Vitamin E pills up prostate cancer risk, study suggests
(CBS/AP) Think vitamin pills will keep you healthy?
Actually, a new study suggests that high doses of vitamin E can slightly elevate men's risk for prostate cancer - and researchers called the finding another reminder that people should be careful about using vitamins and other supplements.
"People tend to think of vitamins as innocuous substances, almost like chicken soup - take a little and it can't hurt," said lead author Dr. Eric Klein of the Cleveland Clinic. "If you have normal levels, the vitamin is probably of no benefit, and if you take too much, you can be harmed".
The study showed that men randomly assigned to take a 400-unit capsule of vitamin E every day for about five years were 17 percent more likely to get prostate cancer than those given dummy pills. That dose, common in over-the-counter supplements, is almost 20 times higher than the recommended adult amount, which is about 23 units daily.
The results mean for every 1,000 men who took vitamin E, there were 11 additional cases of prostate cancer, compared with men given dummy pills.
About 160 of every 1,000 U.S. men will develop prostate cancer at some point. The risk increases as men age, and detection can be tricky since symptoms such as frequent urination can also be caused by harmless conditions. Treatment is also complex since some slow-growing prostate tumors are not deadly but some procedures, including surgery, can cause erectile dysfunction and urinary incontinence.
About 13 percent of American men take vitamin E, according to a supplement trade group. What's the study's take-away message for these men?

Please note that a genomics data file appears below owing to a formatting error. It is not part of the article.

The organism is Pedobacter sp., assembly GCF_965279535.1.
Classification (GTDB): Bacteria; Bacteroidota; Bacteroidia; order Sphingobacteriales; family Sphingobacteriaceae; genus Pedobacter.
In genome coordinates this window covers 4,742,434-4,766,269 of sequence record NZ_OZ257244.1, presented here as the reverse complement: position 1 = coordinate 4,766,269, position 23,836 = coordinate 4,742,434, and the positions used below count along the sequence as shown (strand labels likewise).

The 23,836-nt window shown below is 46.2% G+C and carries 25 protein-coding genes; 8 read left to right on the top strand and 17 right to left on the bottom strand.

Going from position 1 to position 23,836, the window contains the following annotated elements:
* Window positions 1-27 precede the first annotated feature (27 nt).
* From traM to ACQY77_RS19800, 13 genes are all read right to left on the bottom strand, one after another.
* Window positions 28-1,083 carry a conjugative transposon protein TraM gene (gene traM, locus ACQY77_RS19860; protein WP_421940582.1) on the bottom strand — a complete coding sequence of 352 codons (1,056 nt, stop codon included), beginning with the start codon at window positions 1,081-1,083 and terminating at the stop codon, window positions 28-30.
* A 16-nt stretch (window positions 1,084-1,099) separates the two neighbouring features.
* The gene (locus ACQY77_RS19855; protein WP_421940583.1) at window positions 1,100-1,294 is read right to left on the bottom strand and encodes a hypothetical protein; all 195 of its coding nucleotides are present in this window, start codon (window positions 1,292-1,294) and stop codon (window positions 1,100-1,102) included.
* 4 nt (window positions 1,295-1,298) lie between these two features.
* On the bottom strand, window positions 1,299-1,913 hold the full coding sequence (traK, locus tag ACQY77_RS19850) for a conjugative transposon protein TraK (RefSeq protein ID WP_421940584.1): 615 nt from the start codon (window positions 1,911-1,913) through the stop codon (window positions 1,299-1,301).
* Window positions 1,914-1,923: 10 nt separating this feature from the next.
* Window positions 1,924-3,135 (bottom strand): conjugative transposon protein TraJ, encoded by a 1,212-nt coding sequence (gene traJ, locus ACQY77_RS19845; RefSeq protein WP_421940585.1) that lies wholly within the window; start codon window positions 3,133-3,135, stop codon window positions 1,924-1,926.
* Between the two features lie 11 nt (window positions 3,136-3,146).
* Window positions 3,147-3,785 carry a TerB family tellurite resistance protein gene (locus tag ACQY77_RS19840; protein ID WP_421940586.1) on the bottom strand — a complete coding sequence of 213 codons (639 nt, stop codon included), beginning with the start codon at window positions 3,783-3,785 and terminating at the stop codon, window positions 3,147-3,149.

Dr. Otis Brawley, chief medical officer for the American Cancer Society, says they should stop taking large doses and talk to their doctors about risks and benefits of prostate cancer screening. Smaller doses, typically found in multivitamins, are probably fine, said Brawley, who was not involved in the research.
Brawley noted that the study echoes previous thinking on beta-carotene, which once was thought to guard against cancer but more recently has been linked with increased risk for lung cancer, especially in smokers.
"There should be a global warning that ... excessive use of vitamins has not been proven to be beneficial and may be the opposite," Brawley said.
Experts generally agree that foods are the best sources for vitamins. Vitamin E is found in foods such as nuts, seeds and vegetable oils.
The new research - published in the Journal of the American Medical Association - involved more than 35,000 healthy men aged 50 and older, from the U.S., Canada and Puerto Rico.
The researchers said it was unclear how vitamin E would harm the prostate.
The Prostate Cancer Foundation has more on prostate cancer.
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